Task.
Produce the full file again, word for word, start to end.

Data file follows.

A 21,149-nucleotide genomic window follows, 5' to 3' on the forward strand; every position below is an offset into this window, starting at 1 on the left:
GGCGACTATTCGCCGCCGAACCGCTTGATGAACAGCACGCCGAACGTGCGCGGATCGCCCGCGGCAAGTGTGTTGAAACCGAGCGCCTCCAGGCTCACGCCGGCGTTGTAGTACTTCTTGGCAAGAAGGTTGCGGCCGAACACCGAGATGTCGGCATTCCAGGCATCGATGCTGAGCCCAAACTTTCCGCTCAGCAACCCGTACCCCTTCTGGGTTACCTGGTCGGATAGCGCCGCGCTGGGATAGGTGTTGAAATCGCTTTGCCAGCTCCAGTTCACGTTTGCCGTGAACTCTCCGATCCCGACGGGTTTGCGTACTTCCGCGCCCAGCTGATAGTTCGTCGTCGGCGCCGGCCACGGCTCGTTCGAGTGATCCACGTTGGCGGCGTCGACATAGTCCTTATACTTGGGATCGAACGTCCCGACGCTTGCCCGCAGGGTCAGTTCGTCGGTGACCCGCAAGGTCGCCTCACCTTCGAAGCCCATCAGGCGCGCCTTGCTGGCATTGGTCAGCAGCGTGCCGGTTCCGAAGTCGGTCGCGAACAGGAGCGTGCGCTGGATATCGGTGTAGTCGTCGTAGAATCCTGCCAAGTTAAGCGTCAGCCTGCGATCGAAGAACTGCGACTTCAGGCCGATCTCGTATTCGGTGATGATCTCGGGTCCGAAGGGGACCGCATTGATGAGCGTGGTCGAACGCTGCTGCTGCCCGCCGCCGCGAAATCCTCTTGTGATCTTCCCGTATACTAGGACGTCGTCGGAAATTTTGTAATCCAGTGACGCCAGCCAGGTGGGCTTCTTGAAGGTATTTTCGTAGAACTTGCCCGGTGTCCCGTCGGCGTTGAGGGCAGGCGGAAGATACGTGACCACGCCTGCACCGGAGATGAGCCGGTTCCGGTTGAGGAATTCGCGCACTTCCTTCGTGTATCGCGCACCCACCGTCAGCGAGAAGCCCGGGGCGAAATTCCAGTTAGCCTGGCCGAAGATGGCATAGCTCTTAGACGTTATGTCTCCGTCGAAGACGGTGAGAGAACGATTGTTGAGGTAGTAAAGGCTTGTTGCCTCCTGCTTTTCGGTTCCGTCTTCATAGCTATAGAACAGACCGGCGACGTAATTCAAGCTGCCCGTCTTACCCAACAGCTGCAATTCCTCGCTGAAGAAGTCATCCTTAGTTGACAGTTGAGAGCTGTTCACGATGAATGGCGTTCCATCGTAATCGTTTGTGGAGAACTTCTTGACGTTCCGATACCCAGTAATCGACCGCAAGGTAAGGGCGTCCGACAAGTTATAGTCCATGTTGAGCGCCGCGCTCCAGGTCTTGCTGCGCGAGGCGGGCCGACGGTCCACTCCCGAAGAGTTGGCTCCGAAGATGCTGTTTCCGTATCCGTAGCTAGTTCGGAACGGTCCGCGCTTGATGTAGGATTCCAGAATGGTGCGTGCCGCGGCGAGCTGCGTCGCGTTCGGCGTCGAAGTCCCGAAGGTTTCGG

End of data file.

A 21,149-nucleotide genomic window follows, 5' to 3' on the forward strand; every position below is an offset into this window, starting at 1 on the left:
GGCGACTATTCGCCGCCGAACCGCTTGATGAACAGCACGCCGAACGTGCGCGGATCGCCCGCGGCAAGTGTGTTGAAACCGAGCGCCTCCAGGCTCACGCCGGCGTTGTAGTACTTCTTGGCAAGAAGGTTGCGGCCGAACACCGAGATGTCGGCATTCCAGGCATCGATGCTGAGCCCAAACTTTCCGCTCAGCAACCCGTACCCCTTCTGGGTTACCTGGTCGGATAGCGCCGCGCTGGGATAGGTGTTGAAATCGCTTTGCCAGCTCCAGTTCACGTTTGCCGTGAACTCTCCGATCCCGACGGGTTTGCGTACTTCCGCGCCCAGCTGATAGTTCGTCGTCGGCGCCGGCCACGGCTCGTTCGAGTGATCCACGTTGGCGGCGTCGACATAGTCCTTATACTTGGGATCGAACGTCCCGACGCTTGCCCGCAGGGTCAGTTCGTCGGTGACCCGCAAGGTCGCCTCACCTTCGAAGCCCATCAGGCGCGCCTTGCTGGCATTGGTCAGCAGCGTGCCGGTTCCGAAGTCGGTCGCGAACAGGAGCGTGCGCTGGATATCGGTGTAGTCGTCGTAGAATCCTGCCAAGTTAAGCGTCAGCCTGCGATCGAAGAACTGCGACTTCAGGCCGATCTCGTATTCGGTGATGATCTCGGGTCCGAAGGGGACCGCATTGATGAGCGTGGTCGAACGCTGCTGCTGCCCGCCGCCGCGAAATCCTCTTGTGATCTTCCCGTATACTAGGACGTCGTCGGAAATTTTGTAATCCAGTGACGCCAGCCAGGTGGGCTTCTTGAAGGTATTTTCGTAGAACTTGCCCGGTGTCCCGTCGGCGTTGAGGGCAGGCGGAAGATACGTGACCACGCCTGCACCGGAGATGAGCCGGTTCCGGTTGAGGAATTCGCGCACTTCCTTCGTGTATCGCGCACCCACCGTCAGCGAGAAGCCCGGGGCGAAATTCCAGTTAGCCTGGCCGAAGATGGCATAGCTCTTAGACGTTATGTCTCCGTCGAAGACGGTGAGAGAACGATTGTTGAGGTAGTAAAGGCTTGTTGCCTCCTGCTTTTCGGTTCCGTCTTCATAGCTATAGAACAGACCGGCGACGTAATTCAAGCTGCCCGTCTTACCCAACAGCTGCAATTCCTCGCTGAAGAAGTCATCCTTAGTTGACAGTTGAGAGCTGTTCACGATGAATGGCGTTCCATCGTAATCGTTTGTGGAGAACTTCTTGACGTTCCGATACCCAGTAATCGACCGCAAGGTAAGGGCGTCCGACAAGTTATAGTCCATGTTGAGCGCCGCGCTCCAGGTCTTGCTGCGCGAGGCGGGCCGACGGTCCACTCCCGAAGAGTTGGCTCCGAAGATGCTGTTTCCGTATCCGTAGCTAGTTCGGAACGGTCCGCGCTTGATGTAGGATTCCAGAATGGTGCGTGCCGCGGCGAGCTGCGTCGCGTTCGGCGTCGAAGTCCCGAAGGTTTCGG